A fragment of the sphinx’s beard has spent the past few decades stored out of sight in the British Museum. Now, the Egyptians want it back. An 800-year-old Buddhist statue from Sri Lanka stands proudly on display, but the government of Sri Lanka has formally asked for its return. Even the Elgin Marbles, the most famous treasures in the world’s most famous treasure-house, have become the subject of controversy. Although no official request has been received by the British Museum, the Greek minister of culture, Melina Mercouri, has publicly indicated that Greece wants back the magnificent classical sculptures that once adorned the Acropolis in Athens.
But in Bloomsbury, the artistic heart of London dominated by the museum, the mood is adamant: nothing will be returned. In fact, an act of Parliament forbids the disposal of any of the museum’s possessions except for duplications—and, as David Wilson, British Museum director, explains, “Restitution is against our philosophy as well as our statutes.”
His resolve has deep historical roots, for the British Museum has been displaying, classifying and interpreting world culture for more than two centuries, although the grandiose building where most of its collections are now housed was not completed until 1852. Before that most objects were kept in a
genteel, but decaying, house, and the Elgin Marbles stood in an ungainly shed. The prime splendor of classical art, the Marbles were rescued in 1801 by the British ambassador to Turkey, which then controlled Greece, from almost certain destruction.
Yet many of the museum’s collections were acquired in a less laudable fashion. Throughout the 19th century, from India to Nigeria, Peru to Iraq, the riches of world culture were looted by British explorers confident in their imperial faith. Nowadays as many as four million visitors a year, twice as many as a decade ago, come to see the glorious results of this brutal acquisitiveness.
Although the museum is a centre of international scholarship, on a bright afternoon tourists can usually be seen lolling about on the wide front steps of the south entrance. Unknowingly, many mimic the poses in the 19th-century allegorical frieze over their heads—Richard Westmacott’s Progress of Civilization. Despite the
casual appearance, security is tight and has been so ever since 1845, when a deranged visitor used a Babylonian statue to smash a precious vessel of Roman glass, the Portland Vase, into 200 fragments.
This same concern for security meant that, until the 1950s, the museum refused to lend anything to anyone. But this policy has recently been softened. In 1975, for example, selected watercolors of the great English painter J.M.W. Turner were sent to other galleries and museums in Britain, Denmark, Switzerland, the United States and the Soviet Union in celebration of the bicentenary of his birth.
The British Museum’s role as a universal treasure-house means that it is continually looking out for artifacts and artworks. An annual purchase grant of £1.6 million ($3.5 million) from the British government is supplemented by an undisclosed amount (suspected to be about £500,000 [$1.1 million] a year) from gifts and bequests. The most famous and lucrative of these comes from the playwright George Bernard Shaw, who divided all his posthumous royalties among the National Gallery of Ireland, the Royal Academy of Dramatic Art and the British Museum—in gratitude for the many happy and inspiring hours he had spent there.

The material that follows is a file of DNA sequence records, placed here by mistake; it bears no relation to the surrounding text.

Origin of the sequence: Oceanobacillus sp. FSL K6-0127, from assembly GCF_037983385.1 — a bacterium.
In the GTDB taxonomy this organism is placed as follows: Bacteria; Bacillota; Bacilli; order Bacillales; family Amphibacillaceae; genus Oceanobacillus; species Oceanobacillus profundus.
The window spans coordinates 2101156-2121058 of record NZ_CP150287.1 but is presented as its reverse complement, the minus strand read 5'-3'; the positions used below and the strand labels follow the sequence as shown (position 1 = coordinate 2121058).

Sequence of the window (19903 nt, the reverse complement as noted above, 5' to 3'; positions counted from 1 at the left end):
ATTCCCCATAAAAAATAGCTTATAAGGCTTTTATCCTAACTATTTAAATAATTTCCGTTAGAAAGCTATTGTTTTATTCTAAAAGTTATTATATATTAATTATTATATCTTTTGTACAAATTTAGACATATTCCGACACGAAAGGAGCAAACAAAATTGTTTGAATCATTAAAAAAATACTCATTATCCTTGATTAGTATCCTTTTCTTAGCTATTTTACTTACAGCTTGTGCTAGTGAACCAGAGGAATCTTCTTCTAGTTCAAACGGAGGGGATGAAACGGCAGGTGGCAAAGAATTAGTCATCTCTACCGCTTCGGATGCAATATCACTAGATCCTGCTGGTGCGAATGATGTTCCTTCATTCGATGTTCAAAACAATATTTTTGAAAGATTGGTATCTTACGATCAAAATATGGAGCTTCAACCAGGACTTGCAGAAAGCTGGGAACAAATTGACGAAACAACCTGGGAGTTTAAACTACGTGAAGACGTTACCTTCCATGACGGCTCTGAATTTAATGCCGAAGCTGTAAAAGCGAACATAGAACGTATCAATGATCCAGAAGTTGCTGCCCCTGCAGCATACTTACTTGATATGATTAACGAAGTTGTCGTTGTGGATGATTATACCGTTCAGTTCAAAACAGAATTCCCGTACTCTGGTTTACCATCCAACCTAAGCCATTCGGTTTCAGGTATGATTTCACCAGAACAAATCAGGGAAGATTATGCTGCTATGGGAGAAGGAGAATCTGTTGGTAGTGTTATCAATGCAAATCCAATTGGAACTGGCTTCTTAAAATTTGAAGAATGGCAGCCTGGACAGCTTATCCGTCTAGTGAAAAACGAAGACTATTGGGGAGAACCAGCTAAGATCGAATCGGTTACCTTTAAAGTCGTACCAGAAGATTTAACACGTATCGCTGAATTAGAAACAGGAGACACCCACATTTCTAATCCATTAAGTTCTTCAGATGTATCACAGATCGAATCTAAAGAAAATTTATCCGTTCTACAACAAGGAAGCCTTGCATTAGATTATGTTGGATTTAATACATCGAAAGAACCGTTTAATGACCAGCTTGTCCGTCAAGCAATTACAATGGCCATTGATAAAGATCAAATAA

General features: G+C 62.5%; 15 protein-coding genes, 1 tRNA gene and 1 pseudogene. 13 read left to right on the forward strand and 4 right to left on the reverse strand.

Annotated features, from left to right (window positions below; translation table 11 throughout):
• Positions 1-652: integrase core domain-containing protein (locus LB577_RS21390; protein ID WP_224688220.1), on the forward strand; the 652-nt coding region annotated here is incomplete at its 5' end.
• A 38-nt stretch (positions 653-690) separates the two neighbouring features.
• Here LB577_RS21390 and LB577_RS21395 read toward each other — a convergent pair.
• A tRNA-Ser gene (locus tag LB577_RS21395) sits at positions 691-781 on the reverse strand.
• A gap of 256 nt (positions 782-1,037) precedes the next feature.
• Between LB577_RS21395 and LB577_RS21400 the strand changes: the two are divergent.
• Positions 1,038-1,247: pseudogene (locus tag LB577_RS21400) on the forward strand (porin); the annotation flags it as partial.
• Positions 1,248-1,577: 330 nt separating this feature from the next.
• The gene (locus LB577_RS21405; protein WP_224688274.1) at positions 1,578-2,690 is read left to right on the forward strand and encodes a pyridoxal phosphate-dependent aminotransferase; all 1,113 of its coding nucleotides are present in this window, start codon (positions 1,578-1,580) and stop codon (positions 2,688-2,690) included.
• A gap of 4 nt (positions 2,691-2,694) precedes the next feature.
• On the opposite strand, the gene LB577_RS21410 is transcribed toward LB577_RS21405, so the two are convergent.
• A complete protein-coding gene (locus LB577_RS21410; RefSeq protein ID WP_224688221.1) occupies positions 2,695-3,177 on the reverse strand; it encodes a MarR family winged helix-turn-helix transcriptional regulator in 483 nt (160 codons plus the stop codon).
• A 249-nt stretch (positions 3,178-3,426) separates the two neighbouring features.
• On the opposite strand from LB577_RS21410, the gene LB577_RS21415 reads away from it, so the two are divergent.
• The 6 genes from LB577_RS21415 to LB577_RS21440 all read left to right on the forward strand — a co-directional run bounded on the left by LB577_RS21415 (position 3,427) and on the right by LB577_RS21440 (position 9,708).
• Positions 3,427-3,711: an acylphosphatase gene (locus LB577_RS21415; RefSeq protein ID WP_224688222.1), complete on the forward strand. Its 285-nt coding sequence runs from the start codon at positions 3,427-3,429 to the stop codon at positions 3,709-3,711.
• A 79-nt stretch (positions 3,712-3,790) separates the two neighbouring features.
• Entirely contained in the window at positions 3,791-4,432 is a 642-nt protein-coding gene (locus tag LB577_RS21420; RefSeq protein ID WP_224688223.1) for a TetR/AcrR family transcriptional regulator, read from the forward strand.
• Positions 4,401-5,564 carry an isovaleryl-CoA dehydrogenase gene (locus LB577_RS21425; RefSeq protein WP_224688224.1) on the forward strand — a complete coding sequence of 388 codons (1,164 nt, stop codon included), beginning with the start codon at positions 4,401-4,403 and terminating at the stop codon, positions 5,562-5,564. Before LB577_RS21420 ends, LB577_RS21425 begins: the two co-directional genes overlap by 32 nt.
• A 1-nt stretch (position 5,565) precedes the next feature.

Despite such occasional displays of largess, the museum suffers chronic financial difficulties. Yet a 1974 decision to impose an admission charge aroused a wave of protest and was quickly reversed. To date, the only critical threats to the institution have been caused by war. In 1917 the British Air Force Board planned on using the galleries to store airplanes; luckily, they were found to be unsuitable. In the Second World War German bombs destroyed about 250,000 of the library’s volumes, some of them irreplaceable. The museum’s treasures, however, had already been removed to the relative safety of tunnels under a Welsh mountain, country houses in rural England and the London
underground system. What would happen in the event of another war is an official secret, but it is thought that the most valuable items would go, along with the Royal Family and the greatest paintings from the National Gallery, to remote shelters in Wales or Scotland.
A more immediate problem, however, is the demand for restitution of the museum’s possessions by their countries of origin. The mere suggestion causes unease in Britain’s intellectual community, and there is no support for the idea from any of the major political parties. London teacher and activist Mike Barber, however, is one of a small group of Englishmen convinced that the Elgin Marbles belong back on the Acropolis. “To really appreciate a work of art, it should be seen in the context in which it was created,” he says. “Today, we’re not justified in keeping these statues on the grounds that the Turks were destroying them 150 years ago.”
British Museum officials resent the suggestion that in holding onto objects gained originally by pillaging and in maintaining the very concept of a “general repository” in an age of specialization the museum is somehow old-fashioned. For his part, Director Wilson says, “Nowadays we are trying to be actively international, rather than narrowly national, and in this the British Museum is absolutely up-to-date.”
No matter how strong the clamor from abroad, the British Museum is not about to let anything go. Says a defiant Wilson: “We are an important element in world culture, and if you start to destroy any part of it, you gnaw at the roots of universal culture.” In the cultural domain, at least, Britannia will continue to rule.
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